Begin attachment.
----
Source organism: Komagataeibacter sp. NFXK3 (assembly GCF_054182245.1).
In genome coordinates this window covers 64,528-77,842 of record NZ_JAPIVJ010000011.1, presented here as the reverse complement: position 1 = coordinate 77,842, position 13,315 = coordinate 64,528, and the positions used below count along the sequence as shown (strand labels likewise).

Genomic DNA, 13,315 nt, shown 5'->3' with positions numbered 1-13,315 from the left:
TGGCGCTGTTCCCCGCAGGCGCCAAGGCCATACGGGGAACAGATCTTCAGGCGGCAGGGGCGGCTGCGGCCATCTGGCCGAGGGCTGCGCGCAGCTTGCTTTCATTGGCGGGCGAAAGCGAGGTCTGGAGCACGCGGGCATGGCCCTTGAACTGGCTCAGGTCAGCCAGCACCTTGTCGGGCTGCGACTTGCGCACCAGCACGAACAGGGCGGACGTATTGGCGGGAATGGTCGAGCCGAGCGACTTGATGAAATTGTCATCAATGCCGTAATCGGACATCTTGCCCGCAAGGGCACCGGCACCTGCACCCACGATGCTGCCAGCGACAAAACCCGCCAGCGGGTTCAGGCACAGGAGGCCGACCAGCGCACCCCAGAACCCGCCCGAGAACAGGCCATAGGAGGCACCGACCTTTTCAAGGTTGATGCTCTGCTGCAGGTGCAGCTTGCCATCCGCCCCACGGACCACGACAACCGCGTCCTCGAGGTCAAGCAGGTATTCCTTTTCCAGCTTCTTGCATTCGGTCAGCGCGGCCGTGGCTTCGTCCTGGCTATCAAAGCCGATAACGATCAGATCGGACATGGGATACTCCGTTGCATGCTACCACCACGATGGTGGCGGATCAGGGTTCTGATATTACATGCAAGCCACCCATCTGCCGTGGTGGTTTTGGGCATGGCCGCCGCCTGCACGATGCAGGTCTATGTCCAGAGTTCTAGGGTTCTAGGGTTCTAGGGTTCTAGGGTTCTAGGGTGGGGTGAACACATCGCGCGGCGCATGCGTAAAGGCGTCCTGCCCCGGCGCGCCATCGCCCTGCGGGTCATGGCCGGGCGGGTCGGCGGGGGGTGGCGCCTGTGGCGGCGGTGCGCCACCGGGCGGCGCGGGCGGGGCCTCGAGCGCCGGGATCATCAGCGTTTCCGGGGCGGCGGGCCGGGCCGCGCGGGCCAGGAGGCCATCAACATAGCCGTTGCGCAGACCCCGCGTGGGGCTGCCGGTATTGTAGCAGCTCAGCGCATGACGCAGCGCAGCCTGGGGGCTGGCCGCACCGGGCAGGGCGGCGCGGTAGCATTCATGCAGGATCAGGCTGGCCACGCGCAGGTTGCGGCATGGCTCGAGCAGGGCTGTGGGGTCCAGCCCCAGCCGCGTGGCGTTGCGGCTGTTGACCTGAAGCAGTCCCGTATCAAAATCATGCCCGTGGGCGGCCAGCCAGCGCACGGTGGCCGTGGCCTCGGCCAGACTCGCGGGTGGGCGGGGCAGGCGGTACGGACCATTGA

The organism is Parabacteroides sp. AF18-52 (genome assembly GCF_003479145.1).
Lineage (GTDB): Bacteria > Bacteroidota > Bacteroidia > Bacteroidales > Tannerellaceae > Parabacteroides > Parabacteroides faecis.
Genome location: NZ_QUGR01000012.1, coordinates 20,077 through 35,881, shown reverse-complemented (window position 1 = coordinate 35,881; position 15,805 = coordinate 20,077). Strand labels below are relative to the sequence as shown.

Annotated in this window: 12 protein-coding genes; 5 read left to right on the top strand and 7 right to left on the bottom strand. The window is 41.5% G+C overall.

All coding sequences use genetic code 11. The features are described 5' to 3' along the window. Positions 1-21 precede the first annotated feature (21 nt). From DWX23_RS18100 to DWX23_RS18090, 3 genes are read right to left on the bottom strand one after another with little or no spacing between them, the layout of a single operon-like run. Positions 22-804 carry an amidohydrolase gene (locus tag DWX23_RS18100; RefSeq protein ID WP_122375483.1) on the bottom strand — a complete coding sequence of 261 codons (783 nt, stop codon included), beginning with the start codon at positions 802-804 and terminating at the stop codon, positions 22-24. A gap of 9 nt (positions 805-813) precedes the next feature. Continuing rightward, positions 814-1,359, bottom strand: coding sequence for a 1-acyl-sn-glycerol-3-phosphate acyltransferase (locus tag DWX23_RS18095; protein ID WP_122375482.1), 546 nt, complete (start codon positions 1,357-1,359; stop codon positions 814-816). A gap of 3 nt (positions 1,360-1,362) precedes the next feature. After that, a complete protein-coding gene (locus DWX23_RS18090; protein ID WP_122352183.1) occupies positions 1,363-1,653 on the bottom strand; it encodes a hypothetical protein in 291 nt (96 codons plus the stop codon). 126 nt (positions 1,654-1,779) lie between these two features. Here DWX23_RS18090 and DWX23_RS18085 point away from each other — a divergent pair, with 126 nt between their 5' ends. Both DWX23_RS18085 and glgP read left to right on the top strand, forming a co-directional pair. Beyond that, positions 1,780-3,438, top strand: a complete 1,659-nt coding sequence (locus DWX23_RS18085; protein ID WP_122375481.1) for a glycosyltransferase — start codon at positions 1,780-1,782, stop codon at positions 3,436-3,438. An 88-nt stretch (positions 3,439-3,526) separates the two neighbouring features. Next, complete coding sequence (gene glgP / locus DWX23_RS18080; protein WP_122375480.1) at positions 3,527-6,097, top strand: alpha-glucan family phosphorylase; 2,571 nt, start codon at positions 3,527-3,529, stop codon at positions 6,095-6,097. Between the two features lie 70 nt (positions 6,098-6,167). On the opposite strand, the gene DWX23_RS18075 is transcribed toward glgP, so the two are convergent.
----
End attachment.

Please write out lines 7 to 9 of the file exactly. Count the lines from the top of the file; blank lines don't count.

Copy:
Genome location: NZ_QUGR01000012.1, coordinates 20,077 through 35,881, shown reverse-complemented (window position 1 = coordinate 35,881; position 15,805 = coordinate 20,077). Strand labels below are relative to the sequence as shown.

Annotated in this window: 12 protein-coding genes; 5 read left to right on the top strand and 7 right to left on the bottom strand. The window is 41.5% G+C overall.

All coding sequences use genetic code 11. The features are described 5' to 3' along the window. Positions 1-21 precede the first annotated feature (21 nt). From DWX23_RS18100 to DWX23_RS18090, 3 genes are read right to left on the bottom strand one after another with little or no spacing between them, the layout of a single operon-like run. Positions 22-804 carry an amidohydrolase gene (locus tag DWX23_RS18100; RefSeq protein ID WP_122375483.1) on the bottom strand — a complete coding sequence of 261 codons (783 nt, stop codon included), beginning with the start codon at positions 802-804 and terminating at the stop codon, positions 22-24. A gap of 9 nt (positions 805-813) precedes the next feature. Continuing rightward, positions 814-1,359, bottom strand: coding sequence for a 1-acyl-sn-glycerol-3-phosphate acyltransferase (locus tag DWX23_RS18095; protein ID WP_122375482.1), 546 nt, complete (start codon positions 1,357-1,359; stop codon positions 814-816). A gap of 3 nt (positions 1,360-1,362) precedes the next feature. After that, a complete protein-coding gene (locus DWX23_RS18090; protein ID WP_122352183.1) occupies positions 1,363-1,653 on the bottom strand; it encodes a hypothetical protein in 291 nt (96 codons plus the stop codon). 126 nt (positions 1,654-1,779) lie between these two features. Here DWX23_RS18090 and DWX23_RS18085 point away from each other — a divergent pair, with 126 nt between their 5' ends. Both DWX23_RS18085 and glgP read left to right on the top strand, forming a co-directional pair. Beyond that, positions 1,780-3,438, top strand: a complete 1,659-nt coding sequence (locus DWX23_RS18085; protein ID WP_122375481.1) for a glycosyltransferase — start codon at positions 1,780-1,782, stop codon at positions 3,436-3,438. An 88-nt stretch (positions 3,439-3,526) separates the two neighbouring features. Next, complete coding sequence (gene glgP / locus DWX23_RS18080; protein WP_122375480.1) at positions 3,527-6,097, top strand: alpha-glucan family phosphorylase; 2,571 nt, start codon at positions 3,527-3,529, stop codon at positions 6,095-6,097. Between the two features lie 70 nt (positions 6,098-6,167). On the opposite strand, the gene DWX23_RS18075 is transcribed toward glgP, so the two are convergent.